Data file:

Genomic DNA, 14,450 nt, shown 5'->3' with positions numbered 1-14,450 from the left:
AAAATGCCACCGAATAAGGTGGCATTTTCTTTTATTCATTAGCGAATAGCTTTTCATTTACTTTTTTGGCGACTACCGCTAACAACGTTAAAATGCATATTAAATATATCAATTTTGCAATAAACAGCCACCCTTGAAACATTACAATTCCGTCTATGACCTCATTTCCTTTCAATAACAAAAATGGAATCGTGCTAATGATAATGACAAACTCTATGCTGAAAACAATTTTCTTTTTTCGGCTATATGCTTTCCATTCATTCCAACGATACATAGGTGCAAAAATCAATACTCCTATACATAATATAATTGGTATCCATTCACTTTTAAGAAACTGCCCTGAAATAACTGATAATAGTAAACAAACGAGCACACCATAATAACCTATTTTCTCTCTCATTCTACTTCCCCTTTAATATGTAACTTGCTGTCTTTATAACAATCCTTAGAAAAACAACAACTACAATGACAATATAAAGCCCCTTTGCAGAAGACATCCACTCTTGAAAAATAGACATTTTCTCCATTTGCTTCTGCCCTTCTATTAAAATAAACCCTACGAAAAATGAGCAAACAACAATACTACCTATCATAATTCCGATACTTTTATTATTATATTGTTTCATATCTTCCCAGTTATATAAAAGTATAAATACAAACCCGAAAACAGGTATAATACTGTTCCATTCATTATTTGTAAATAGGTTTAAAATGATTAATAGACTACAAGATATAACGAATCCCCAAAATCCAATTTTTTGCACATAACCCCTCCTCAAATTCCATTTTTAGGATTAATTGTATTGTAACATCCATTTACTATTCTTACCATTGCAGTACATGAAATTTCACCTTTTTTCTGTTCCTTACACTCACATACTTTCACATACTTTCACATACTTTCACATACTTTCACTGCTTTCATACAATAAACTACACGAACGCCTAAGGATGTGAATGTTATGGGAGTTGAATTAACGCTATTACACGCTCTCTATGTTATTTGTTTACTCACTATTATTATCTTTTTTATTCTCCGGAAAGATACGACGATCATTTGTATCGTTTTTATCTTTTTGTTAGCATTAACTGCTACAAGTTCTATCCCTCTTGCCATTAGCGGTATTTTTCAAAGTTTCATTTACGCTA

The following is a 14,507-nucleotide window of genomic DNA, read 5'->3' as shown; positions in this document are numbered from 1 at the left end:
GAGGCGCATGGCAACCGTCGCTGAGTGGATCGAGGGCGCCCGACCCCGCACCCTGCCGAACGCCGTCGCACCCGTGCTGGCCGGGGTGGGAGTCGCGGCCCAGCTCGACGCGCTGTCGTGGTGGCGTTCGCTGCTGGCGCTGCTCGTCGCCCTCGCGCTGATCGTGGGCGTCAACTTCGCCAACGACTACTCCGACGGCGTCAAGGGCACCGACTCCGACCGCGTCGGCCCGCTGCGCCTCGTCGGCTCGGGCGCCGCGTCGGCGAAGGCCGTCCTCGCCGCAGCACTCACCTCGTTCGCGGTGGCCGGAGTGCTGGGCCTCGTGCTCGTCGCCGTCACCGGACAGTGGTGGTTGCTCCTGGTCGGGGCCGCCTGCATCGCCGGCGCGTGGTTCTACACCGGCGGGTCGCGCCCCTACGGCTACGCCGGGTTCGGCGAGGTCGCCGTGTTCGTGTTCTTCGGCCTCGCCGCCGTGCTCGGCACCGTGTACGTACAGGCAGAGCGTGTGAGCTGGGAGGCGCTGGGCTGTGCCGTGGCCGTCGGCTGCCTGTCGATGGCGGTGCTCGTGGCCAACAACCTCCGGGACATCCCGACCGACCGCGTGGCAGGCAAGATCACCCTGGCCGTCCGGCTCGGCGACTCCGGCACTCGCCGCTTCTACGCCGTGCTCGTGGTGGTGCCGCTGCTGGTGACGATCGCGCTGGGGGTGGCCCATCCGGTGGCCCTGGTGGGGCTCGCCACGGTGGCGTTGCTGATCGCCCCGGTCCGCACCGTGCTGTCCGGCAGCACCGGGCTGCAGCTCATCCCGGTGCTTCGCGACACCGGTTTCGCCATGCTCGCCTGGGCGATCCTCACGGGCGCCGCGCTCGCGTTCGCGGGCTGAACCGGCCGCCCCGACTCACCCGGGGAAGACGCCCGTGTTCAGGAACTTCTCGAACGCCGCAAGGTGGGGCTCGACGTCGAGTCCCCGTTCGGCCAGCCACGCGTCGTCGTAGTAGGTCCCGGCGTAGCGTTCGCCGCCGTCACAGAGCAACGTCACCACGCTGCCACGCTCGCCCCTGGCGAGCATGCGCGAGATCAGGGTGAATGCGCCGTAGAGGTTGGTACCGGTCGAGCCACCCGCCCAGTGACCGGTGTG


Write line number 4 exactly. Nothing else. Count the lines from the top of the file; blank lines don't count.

GAGGCGCATGGCAACCGTCGCTGAGTGGATCGAGGGCGCCCGACCCCGCACCCTGCCGAACGCCGTCGCACCCGTGCTGGCCGGGGTGGGAGTCGCGGCCCAGCTCGACGCGCTGTCGTGGTGGCGTTCGCTGCTGGCGCTGCTCGTCGCCCTCGCGCTGATCGTGGGCGTCAACTTCGCCAACGACTACTCCGACGGCGTCAAGGGCACCGACTCCGACCGCGTCGGCCCGCTGCGCCTCGTCGGCTCGGGCGCCGCGTCGGCGAAGGCCGTCCTCGCCGCAGCACTCACCTCGTTCGCGGTGGCCGGAGTGCTGGGCCTCGTGCTCGTCGCCGTCACCGGACAGTGGTGGTTGCTCCTGGTCGGGGCCGCCTGCATCGCCGGCGCGTGGTTCTACACCGGCGGGTCGCGCCCCTACGGCTACGCCGGGTTCGGCGAGGTCGCCGTGTTCGTGTTCTTCGGCCTCGCCGCCGTGCTCGGCACCGTGTACGTACAGGCAGAGCGTGTGAGCTGGGAGGCGCTGGGCTGTGCCGTGGCCGTCGGCTGCCTGTCGATGGCGGTGCTCGTGGCCAACAACCTCCGGGACATCCCGACCGACCGCGTGGCAGGCAAGATCACCCTGGCCGTCCGGCTCGGCGACTCCGGCACTCGCCGCTTCTACGCCGTGCTCGTGGTGGTGCCGCTGCTGGTGACGATCGCGCTGGGGGTGGCCCATCCGGTGGCCCTGGTGGGGCTCGCCACGGTGGCGTTGCTGATCGCCCCGGTCCGCACCGTGCTGTCCGGCAGCACCGGGCTGCAGCTCATCCCGGTGCTTCGCGACACCGGTTTCGCCATGCTCGCCTGGGCGATCCTCACGGGCGCCGCGCTCGCGTTCGCGGGCTGAACCGGCCGCCCCGACTCACCCGGGGAAGACGCCCGTGTTCAGGAACTTCTCGAACGCCGCAAGGTGGGGCTCGACGTCGAGTCCCCGTTCGGCCAGCCACGCGTCGTCGTAGTAGGTCCCGGCGTAGCGTTCGCCGCCGTCACAGAGCAACGTCACCACGCTGCCACGCTCGCCCCTGGCGAGCATGCGCGAGATCAGGGTGAATGCGCCGTAGAGGTTGGTACCGGTCGAGCCACCCGCCCAGTGACCGGTGTG